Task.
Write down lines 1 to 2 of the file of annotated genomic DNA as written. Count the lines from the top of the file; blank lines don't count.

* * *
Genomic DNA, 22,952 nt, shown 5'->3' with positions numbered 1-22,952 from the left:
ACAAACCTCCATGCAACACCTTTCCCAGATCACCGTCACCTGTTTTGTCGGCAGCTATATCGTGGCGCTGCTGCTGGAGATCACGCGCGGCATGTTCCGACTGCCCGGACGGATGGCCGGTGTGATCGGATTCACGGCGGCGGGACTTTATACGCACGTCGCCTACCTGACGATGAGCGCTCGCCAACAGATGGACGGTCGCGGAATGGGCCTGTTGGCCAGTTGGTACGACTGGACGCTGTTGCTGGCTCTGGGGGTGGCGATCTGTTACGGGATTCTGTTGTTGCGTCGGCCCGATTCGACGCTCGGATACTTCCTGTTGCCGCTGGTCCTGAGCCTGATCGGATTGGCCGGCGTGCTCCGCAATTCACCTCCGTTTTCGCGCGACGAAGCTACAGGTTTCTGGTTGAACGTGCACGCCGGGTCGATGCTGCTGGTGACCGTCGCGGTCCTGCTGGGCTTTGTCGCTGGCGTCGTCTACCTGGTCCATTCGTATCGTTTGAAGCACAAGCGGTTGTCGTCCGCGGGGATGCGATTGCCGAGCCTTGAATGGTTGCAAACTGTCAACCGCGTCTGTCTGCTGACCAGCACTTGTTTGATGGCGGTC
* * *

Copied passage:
Genomic DNA, 22,952 nt, shown 5'->3' with positions numbered 1-22,952 from the left:
ACAAACCTCCATGCAACACCTTTCCCAGATCACCGTCACCTGTTTTGTCGGCAGCTATATCGTGGCGCTGCTGCTGGAGATCACGCGCGGCATGTTCCGACTGCCCGGACGGATGGCCGGTGTGATCGGATTCACGGCGGCGGGACTTTATACGCACGTCGCCTACCTGACGATGAGCGCTCGCCAACAGATGGACGGTCGCGGAATGGGCCTGTTGGCCAGTTGGTACGACTGGACGCTGTTGCTGGCTCTGGGGGTGGCGATCTGTTACGGGATTCTGTTGTTGCGTCGGCCCGATTCGACGCTCGGATACTTCCTGTTGCCGCTGGTCCTGAGCCTGATCGGATTGGCCGGCGTGCTCCGCAATTCACCTCCGTTTTCGCGCGACGAAGCTACAGGTTTCTGGTTGAACGTGCACGCCGGGTCGATGCTGCTGGTGACCGTCGCGGTCCTGCTGGGCTTTGTCGCTGGCGTCGTCTACCTGGTCCATTCGTATCGTTTGAAGCACAAGCGGTTGTCGTCCGCGGGGATGCGATTGCCGAGCCTTGAATGGTTGCAAACTGTCAACCGCGTCTGTCTGCTGACCAGCACTTGTTTGATGGCGGTC